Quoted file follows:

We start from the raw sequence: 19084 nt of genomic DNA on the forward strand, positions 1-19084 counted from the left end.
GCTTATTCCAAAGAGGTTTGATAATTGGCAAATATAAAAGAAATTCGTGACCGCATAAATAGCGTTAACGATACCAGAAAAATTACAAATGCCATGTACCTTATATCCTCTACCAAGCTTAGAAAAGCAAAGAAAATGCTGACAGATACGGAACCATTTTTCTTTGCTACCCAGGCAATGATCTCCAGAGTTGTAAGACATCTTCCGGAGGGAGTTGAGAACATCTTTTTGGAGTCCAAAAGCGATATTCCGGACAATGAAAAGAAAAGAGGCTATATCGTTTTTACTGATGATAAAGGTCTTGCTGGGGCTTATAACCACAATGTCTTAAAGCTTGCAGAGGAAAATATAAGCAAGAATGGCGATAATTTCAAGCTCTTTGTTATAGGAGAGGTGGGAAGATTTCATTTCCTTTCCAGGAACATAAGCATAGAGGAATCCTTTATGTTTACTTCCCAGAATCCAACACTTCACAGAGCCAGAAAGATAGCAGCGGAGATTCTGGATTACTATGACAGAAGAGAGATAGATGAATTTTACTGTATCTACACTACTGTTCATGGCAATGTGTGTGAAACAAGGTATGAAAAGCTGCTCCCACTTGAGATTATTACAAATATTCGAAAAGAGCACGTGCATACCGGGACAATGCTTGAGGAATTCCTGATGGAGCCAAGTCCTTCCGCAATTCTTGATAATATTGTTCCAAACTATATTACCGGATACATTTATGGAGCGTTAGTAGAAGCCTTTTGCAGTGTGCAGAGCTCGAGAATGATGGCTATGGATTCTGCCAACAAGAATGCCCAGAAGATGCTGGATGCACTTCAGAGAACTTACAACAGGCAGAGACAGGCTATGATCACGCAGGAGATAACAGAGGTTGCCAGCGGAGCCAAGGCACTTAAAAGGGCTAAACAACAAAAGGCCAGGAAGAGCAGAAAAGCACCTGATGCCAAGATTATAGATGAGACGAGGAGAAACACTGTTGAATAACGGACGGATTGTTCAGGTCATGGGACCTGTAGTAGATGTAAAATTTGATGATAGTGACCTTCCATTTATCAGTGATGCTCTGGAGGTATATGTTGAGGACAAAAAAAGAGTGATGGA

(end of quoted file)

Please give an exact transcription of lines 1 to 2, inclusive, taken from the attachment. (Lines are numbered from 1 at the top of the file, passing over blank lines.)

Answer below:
We start from the raw sequence: 19084 nt of genomic DNA on the forward strand, positions 1-19084 counted from the left end.
GCTTATTCCAAAGAGGTTTGATAATTGGCAAATATAAAAGAAATTCGTGACCGCATAAATAGCGTTAACGATACCAGAAAAATTACAAATGCCATGTACCTTATATCCTCTACCAAGCTTAGAAAAGCAAAGAAAATGCTGACAGATACGGAACCATTTTTCTTTGCTACCCAGGCAATGATCTCCAGAGTTGTAAGACATCTTCCGGAGGGAGTTGAGAACATCTTTTTGGAGTCCAAAAGCGATATTCCGGACAATGAAAAGAAAAGAGGCTATATCGTTTTTACTGATGATAAAGGTCTTGCTGGGGCTTATAACCACAATGTCTTAAAGCTTGCAGAGGAAAATATAAGCAAGAATGGCGATAATTTCAAGCTCTTTGTTATAGGAGAGGTGGGAAGATTTCATTTCCTTTCCAGGAACATAAGCATAGAGGAATCCTTTATGTTTACTTCCCAGAATCCAACACTTCACAGAGCCAGAAAGATAGCAGCGGAGATTCTGGATTACTATGACAGAAGAGAGATAGATGAATTTTACTGTATCTACACTACTGTTCATGGCAATGTGTGTGAAACAAGGTATGAAAAGCTGCTCCCACTTGAGATTATTACAAATATTCGAAAAGAGCACGTGCATACCGGGACAATGCTTGAGGAATTCCTGATGGAGCCAAGTCCTTCCGCAATTCTTGATAATATTGTTCCAAACTATATTACCGGATACATTTATGGAGCGTTAGTAGAAGCCTTTTGCAGTGTGCAGAGCTCGAGAATGATGGCTATGGATTCTGCCAACAAGAATGCCCAGAAGATGCTGGATGCACTTCAGAGAACTTACAACAGGCAGAGACAGGCTATGATCACGCAGGAGATAACAGAGGTTGCCAGCGGAGCCAAGGCACTTAAAAGGGCTAAACAACAAAAGGCCAGGAAGAGCAGAAAAGCACCTGATGCCAAGATTATAGATGAGACGAGGAGAAACACTGTTGAATAACGGACGGATTGTTCAGGTCATGGGACCTGTAGTAGATGTAAAATTTGATGATAGTGACCTTCCATTTATCAGTGATGCTCTGGAGGTATATGTTGAGGACAAAAAAAGAGTGATGGA